Third Committee Approves Several Texts, Including One Designating 30 July ‘World Day against Trafficking in Persons’
Third Committee Approves Several Texts, Including One Designating 30 July ‘World Day against Trafficking in Persons’
|Department of Public Information • News and Media Division • New York|
Sixty-eighth General Assembly
46th Meeting (PM)
Third Committee Approves Several Texts, Including One Designating 30 July
‘World Day against Trafficking in Persons’
Members also Reject Attempt to Amend Draft on Enhancing Genuine Elections
The Third Committee (Social, Humanitarian and Cultural) approved several draft resolutions today, including a text titled “Improving the coordination of efforts against trafficking in persons”.
By that text (document A/C.3/68/L.17/Rev.1), approved without a vote, the General Assembly would urge Member States to designate 30 July as the World Day against Trafficking in Persons, to be observed every year beginning in 2014.
The Committee also approved a draft resolution titled “Human Rights Committee” (document A/C.3/68/L.31/Rev.1), which would authorize “the addition of one week of meeting time for the Committee in 2014, including an adequate level of Secretariat resources, as a temporary measure, in order to address the backlog of communications”.
While the Committee took that action without a vote, a number of delegations expressed reservations about the effectiveness of additional meeting time, as mentioned in operative paragraph 2 of the draft.
The Committee then approved, without a vote, a draft resolution titled “Strengthening the role of the United Nations in enhancing periodic and genuine elections and the promotion of democratization” (document A/C.3/68/L.41). In a separate action, however, it rejected a similarly titled draft resolution (document A/C.3/68/L.72) in a recorded vote requested by the Russian Federation and proposing an amendment to an operative paragraph in the latter text. The vote was 29 in favour to 94 against, with 33 abstentions.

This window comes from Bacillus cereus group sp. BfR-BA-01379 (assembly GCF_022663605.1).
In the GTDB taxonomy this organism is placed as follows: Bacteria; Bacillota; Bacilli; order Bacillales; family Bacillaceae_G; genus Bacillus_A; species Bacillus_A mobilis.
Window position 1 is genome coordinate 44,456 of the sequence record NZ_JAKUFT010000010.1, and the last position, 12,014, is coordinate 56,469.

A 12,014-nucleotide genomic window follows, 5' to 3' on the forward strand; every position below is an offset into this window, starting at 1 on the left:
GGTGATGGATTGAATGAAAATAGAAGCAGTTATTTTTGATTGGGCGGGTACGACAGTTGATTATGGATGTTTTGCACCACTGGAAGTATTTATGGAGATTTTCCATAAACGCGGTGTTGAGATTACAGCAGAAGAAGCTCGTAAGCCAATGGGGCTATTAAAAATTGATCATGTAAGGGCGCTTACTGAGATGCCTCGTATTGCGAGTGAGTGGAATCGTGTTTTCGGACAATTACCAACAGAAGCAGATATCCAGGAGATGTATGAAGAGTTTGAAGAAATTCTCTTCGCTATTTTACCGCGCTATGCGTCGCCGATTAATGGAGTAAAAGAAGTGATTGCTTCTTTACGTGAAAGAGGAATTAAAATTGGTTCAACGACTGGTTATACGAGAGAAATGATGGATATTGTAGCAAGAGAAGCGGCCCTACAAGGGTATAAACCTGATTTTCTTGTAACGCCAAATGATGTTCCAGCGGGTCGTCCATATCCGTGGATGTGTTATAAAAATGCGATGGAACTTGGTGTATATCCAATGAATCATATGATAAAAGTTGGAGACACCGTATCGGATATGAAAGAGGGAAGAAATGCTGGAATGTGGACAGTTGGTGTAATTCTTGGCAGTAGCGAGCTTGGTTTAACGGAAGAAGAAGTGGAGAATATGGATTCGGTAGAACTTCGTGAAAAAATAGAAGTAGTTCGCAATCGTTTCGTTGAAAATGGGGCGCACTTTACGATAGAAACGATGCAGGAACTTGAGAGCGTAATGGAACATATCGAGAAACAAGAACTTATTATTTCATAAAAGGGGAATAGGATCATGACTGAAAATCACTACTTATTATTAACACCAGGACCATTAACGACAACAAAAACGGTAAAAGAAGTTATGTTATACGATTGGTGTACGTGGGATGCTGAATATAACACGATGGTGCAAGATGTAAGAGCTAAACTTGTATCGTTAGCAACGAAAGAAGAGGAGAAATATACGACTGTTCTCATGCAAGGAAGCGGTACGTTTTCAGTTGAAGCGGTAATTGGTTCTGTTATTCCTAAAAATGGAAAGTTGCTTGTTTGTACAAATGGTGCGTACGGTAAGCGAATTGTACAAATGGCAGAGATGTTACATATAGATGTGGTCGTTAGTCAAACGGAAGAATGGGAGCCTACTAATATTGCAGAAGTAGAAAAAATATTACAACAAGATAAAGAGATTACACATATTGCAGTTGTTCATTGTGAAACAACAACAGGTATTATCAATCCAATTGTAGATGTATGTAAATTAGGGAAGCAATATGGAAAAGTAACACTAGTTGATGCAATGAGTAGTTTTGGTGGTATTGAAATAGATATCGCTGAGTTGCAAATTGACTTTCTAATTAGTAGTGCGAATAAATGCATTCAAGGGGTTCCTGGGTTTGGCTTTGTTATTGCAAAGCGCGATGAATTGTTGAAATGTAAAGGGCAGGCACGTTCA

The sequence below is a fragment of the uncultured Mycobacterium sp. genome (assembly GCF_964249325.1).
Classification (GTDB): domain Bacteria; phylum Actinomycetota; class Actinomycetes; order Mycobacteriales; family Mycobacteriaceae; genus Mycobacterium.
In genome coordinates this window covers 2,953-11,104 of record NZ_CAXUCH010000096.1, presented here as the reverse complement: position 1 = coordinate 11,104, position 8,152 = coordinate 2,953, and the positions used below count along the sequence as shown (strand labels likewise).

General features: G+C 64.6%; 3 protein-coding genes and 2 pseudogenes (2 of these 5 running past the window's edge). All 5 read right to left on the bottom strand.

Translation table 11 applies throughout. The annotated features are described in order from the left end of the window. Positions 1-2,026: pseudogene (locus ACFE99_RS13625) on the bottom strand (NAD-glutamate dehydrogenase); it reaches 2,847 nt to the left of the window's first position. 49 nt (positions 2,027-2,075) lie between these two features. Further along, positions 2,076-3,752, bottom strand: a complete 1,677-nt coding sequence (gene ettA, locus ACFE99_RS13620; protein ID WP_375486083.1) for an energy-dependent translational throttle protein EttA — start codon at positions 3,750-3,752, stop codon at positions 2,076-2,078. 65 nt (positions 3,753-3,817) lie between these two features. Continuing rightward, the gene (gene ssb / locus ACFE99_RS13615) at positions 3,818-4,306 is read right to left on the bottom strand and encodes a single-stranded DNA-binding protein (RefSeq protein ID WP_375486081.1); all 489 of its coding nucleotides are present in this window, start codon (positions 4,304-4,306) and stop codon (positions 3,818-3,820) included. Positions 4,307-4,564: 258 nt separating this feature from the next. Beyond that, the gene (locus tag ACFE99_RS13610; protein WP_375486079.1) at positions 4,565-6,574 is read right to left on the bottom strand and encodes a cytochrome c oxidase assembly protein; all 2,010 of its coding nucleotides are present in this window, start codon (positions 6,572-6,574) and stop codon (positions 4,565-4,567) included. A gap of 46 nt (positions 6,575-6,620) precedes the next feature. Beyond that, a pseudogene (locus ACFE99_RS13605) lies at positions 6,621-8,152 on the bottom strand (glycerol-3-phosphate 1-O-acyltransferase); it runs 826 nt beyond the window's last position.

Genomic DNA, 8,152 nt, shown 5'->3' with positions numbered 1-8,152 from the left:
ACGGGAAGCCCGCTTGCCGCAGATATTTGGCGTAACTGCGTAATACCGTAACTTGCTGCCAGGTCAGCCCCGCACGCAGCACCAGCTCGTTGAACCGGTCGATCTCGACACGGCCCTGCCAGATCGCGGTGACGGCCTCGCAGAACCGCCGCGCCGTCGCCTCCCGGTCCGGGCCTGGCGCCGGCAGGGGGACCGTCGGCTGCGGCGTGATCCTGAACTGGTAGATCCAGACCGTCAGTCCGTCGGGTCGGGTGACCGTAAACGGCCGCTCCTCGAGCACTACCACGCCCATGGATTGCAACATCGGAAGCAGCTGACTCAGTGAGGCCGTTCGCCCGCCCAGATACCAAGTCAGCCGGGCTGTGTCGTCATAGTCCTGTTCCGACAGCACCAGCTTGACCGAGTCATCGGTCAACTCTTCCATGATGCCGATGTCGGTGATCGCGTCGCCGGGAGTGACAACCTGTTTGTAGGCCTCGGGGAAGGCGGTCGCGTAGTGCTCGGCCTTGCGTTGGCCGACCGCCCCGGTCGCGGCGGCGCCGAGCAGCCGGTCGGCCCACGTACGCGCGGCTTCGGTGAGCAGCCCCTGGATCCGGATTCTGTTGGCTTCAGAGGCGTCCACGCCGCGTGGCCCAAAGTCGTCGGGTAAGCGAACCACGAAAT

The Committee also approved, without a vote, a draft on “Enlargement of the Executive Committee of the Programme of the United Nations High Commissioner for Refugees” (document A/C.3/68/L.70). By its terms, the General Assembly would decide to increase the number of Executive Committee members from 87 to 94.
Introducing that text, the representative of the Czech Republic explained several countries were seeking to join the Executive Committee, Belarus among them. However, Canada’s representative said that while his delegation supported for the Executive Committee’s expansion, it was opposed to Belarus joining that body due to the deplorable human rights situation in that country.
Several draft resolutions were also introduced today, including recurrent texts such as one titled “The right of the Palestinian people to self-determination” (document A/C.3/68/L.68) and the “Protection of human rights and fundamental freedoms while countering terrorism” (document A/C.3/68/L.61).
Saudi Arabia’s representative presented a draft resolution titled “Situation of human rights in the Syrian Arab Republic” (document A/C.3/68/L.42), saying it was “in line with a text submitted last year”, and explaining that the human rights situation in that country warranted its resubmission.
Also presenting draft resolutions for the Committee’s consideration were representatives of Liberia and Cameroon, on behalf of the African Group, Fiji, on behalf of the “Group of 77” developing countries and China, Pakistan, Egypt, Lithuania, on behalf of the European Union, Mexico and Norway.
Also speaking during the Committee’s action on the drafts were representatives of Finland, on behalf of Nordic countries, Canada, United States, Belarus, Japan, United Kingdom, France, Australia, South Africa, Cuba and Congo.
The Third Committee will reconvene again on Tuesday, 19 November, to hear more introductions and take actions on several draft resolutions.
The Third Committee (Social, Humanitarian and Cultural) met this afternoon to hear a number of draft resolutions introduced and to take actions on several others.
Introduction of Draft Resolutions
The representative of Liberia introduced, on behalf of the African Group, a draft titled “Assistance to refugees, returnees and displaced persons in Africa” (document A/C.3/68/L.71).